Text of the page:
Curiosity makes you look forward to learning, improves the memory process and turns learning into a pleasant activity.
Curiosity is a hunger for learning
When hunger strikes it turns on the brain reward circuit. Our body detects the shortage of nutrients and initiates the hungry feeling. In that moment, it is necessary to satisfy it. When we eat, the brain reward circuit secretes dopamin and we feel good. So next time we feel hunger we will now exactly what to do to restore our well-beign: eat.
The brain reward circuit (BRC) was made to ensure our existence not just as individuals but also as species, because along with hunger and thirst our BRC is liable for the sexual response. When we have a vital need the circuit “kidnaps” us and distract our atention to food, water or sex.
Dopamine is very important in this system. It triggers desire and a craving for reward, setting off our motivation.
Dr. Matthias Gruber from the University of California has discovered thar curiosity, like hunger, triggers the brain reward circuit. When we are curious, learning becomes pleasant, something that our brain will try to repeat. It´s not uncommon that we speak about a “hunger for knowledge”, because that´s precisely what curiosity provokes.
Our brain has placed the learning mechanism exactly in the same exact place where we find the control of the activities upon which our survival depends. Nature´s message is clear: Learning guarantees our survival as individuals and species.
Dr. Gruber discovered that when we experience curiosity the BRC secretes dopamine… and the activity in the hippocampus is increased. That part of our brain is related to memory, so it improves our capacity to remember what we are learning in that moment. That is why we learn so fast when we learn somethig interesting.
But the most unnexpected result of that experiment was the demostration that curiosity not only enhances our capacity to learn what you are interested in, but everything that surrounds you in that very moment: sounds, faces, environment and everything that comes through our senses. Curiosity is more of a state than simply a drive; a state that makes us more aware about the world that surround us.
Curiosity generates profit
In the actual economic environment, life-long learning has become a competitive advantage. Having a barchelor and master´s degree and speaking different languages when you are twenty-five years old can open you doors in the job market, but to keep on and grow you have to adapt and expand your knowledge and skills. Otherwise you will be out of date. The most competitive companies know the relationship between life-long learning and productivity. Tom Peters, the famous guru of management, devotes 80% of his time to investigation and learning and 20% to writing, speaking at conferences and management. 80% preparation, 20% execution. And he has not done badly!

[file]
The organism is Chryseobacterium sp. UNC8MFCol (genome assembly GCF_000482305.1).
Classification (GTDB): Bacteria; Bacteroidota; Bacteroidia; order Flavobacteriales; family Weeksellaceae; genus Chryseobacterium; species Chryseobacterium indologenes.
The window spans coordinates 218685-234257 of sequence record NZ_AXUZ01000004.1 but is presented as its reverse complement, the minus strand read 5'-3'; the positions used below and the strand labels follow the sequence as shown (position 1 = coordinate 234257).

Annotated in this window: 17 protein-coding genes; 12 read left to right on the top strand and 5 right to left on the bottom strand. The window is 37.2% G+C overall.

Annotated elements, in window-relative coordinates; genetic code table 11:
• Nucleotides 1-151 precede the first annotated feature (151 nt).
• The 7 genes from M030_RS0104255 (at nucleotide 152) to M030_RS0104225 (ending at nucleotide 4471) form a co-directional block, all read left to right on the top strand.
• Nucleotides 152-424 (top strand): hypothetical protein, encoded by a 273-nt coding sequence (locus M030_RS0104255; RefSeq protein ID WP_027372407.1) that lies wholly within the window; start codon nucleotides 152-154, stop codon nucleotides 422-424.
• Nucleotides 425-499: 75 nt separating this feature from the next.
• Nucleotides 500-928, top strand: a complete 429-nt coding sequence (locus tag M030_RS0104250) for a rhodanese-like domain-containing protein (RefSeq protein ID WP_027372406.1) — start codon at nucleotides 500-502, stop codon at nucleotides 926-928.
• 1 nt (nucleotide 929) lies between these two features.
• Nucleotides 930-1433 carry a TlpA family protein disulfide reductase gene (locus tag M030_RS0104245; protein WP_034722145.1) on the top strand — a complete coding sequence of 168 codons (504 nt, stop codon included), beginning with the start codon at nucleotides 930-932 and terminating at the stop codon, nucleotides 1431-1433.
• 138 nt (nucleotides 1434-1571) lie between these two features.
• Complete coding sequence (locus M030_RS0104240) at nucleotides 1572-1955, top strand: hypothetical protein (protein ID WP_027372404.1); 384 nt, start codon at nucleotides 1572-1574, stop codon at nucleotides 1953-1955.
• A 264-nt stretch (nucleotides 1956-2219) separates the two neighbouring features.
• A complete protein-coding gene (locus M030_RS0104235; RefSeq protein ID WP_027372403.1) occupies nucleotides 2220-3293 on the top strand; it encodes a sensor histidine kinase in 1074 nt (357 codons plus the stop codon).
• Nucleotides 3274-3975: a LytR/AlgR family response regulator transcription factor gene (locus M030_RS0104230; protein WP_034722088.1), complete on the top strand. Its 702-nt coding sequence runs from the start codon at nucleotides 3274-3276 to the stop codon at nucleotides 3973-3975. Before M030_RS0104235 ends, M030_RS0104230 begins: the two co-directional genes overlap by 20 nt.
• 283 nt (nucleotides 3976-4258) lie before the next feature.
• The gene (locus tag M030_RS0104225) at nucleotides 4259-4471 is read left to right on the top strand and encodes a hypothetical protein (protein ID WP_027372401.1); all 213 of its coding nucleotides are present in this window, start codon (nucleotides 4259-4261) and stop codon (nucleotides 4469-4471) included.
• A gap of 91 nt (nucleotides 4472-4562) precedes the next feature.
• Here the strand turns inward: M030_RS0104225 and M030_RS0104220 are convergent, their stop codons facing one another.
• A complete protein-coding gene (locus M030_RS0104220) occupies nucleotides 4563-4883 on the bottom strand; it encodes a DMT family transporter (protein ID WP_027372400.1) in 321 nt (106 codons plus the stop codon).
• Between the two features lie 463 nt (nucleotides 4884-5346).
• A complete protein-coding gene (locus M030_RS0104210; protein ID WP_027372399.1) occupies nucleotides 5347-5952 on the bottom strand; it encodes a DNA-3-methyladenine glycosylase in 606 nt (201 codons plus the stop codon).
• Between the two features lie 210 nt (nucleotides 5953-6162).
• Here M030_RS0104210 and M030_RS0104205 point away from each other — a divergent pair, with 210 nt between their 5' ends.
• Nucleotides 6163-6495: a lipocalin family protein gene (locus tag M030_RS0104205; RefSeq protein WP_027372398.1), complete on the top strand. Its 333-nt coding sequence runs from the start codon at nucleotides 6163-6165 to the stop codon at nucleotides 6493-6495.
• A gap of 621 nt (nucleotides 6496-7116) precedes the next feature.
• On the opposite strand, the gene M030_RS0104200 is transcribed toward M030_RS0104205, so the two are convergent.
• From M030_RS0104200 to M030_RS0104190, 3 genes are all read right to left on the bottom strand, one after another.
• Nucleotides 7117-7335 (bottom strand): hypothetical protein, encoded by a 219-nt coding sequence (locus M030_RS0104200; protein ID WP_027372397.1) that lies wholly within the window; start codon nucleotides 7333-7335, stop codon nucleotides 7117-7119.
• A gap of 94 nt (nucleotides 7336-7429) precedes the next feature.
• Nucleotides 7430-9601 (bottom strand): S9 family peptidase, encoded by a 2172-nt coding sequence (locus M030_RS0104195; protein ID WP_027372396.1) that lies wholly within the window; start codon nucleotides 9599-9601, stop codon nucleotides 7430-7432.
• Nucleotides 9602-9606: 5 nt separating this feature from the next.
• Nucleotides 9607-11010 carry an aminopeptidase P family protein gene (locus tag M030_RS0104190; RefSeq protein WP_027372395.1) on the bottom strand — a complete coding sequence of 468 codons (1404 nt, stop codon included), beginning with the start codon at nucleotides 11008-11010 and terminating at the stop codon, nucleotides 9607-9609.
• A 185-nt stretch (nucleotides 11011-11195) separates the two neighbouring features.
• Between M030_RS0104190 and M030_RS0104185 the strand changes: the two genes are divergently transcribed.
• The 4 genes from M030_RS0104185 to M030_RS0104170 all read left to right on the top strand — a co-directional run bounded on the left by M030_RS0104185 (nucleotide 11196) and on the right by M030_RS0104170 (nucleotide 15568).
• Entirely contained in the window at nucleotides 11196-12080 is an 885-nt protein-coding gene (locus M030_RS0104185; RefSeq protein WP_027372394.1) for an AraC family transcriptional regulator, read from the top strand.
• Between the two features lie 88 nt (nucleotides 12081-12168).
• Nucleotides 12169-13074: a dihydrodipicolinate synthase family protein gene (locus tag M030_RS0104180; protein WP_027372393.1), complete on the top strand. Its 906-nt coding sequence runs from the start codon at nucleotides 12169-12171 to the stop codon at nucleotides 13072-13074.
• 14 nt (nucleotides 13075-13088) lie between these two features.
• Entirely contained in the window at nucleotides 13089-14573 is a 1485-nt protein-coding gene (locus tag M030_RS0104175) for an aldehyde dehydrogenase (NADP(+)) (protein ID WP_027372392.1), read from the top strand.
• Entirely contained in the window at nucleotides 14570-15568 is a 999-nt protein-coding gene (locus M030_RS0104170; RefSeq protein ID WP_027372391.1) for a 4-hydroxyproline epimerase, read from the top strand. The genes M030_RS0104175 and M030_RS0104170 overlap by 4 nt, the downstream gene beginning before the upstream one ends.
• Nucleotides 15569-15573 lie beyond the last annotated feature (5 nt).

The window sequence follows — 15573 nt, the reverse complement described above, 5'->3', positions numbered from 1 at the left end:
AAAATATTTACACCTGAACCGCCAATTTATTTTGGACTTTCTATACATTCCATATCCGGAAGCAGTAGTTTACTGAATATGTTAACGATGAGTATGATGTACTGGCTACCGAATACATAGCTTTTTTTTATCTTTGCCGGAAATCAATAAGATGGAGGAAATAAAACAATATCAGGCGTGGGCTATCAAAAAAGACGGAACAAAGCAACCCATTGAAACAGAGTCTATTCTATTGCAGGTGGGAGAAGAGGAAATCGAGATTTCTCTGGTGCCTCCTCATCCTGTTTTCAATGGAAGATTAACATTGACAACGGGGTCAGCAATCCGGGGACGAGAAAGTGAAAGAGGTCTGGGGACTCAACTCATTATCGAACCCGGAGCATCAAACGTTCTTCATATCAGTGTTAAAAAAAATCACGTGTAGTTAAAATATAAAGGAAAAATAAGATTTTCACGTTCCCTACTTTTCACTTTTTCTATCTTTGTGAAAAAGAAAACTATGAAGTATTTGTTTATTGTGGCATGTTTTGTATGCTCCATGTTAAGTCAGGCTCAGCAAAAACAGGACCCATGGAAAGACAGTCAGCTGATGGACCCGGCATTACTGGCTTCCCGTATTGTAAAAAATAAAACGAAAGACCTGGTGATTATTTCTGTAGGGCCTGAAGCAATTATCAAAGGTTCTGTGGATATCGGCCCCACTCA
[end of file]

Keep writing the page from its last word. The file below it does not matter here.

Life long learning is fundamental to companies and people. Curiosity is the key to expanding your learning skill. Growing curiosity among our staff will therefore increase our competitiveness.
But, can we make curiosity grow in a person or a team? How? The answer to the first question is yes. For the second question there are different solutions.
How to awaken curiosity
1. The new and the unexpected. In the sixties, Daniel Berlyne developed the concept of perceptual curiosity. There are perceptual stimulus that suddenly grans our attention. The new, like the first iPhone, or the unexpected, like an elephant in the middle of the city, turns our curiosity on.
Showing the learning material from a brand new perspective or with unexpected media produces fantastic outcomes.
2. Information gap. Lowenstein developed this theory in 1994. You can instigate curiosity when you give incomplete information. Naturaly, human beigns try to fill the gaps until we have a complete picture or idea. That´s why puzzles or word searches are so addictive. Lowenstein also proved that the closer the answer is, the bigger the curiosity.
When we want to remember the name of a person and we have it on the tip of the tongue it´s nearly impossible to give up. We try until we got it! Curiosity wins.
3. Information´s Significance. When companies ask their employees to learn a skill or knowledge, or a school or university demand their students to do so, the best practice is to tell the people why it is important. Curiosity grows when something is important, specially when it´s important for us. That´s why kids are not interested about interest rate or mortgages. It´s not a direct concern for them. But the parents pay attention, because it´s important for their finances.
4. Information´s usefulness. Can I apply this knowledge or skill to something valuable? An aeronautical engineer will read a book about aerodynamics with more atention than a Latin book. (At least in a majority of the cases). He can apply the first book to his work, but not the second.
5. A story. We are social animals and all information about others inmediatly awakens our curiosity. We love tales, real or imaginary. That´s why we have movies, books, theater and gossip. Learning is more effective when instead of data, there are people, their motivations and the relationships between them. When we remember the concept of gravity, we can imagine Newton sitting under the tree and the apple falling. But only a few can write the formula.
If you want somebody to learn something, don´t give him a 500-page book. Wake up his curiosity.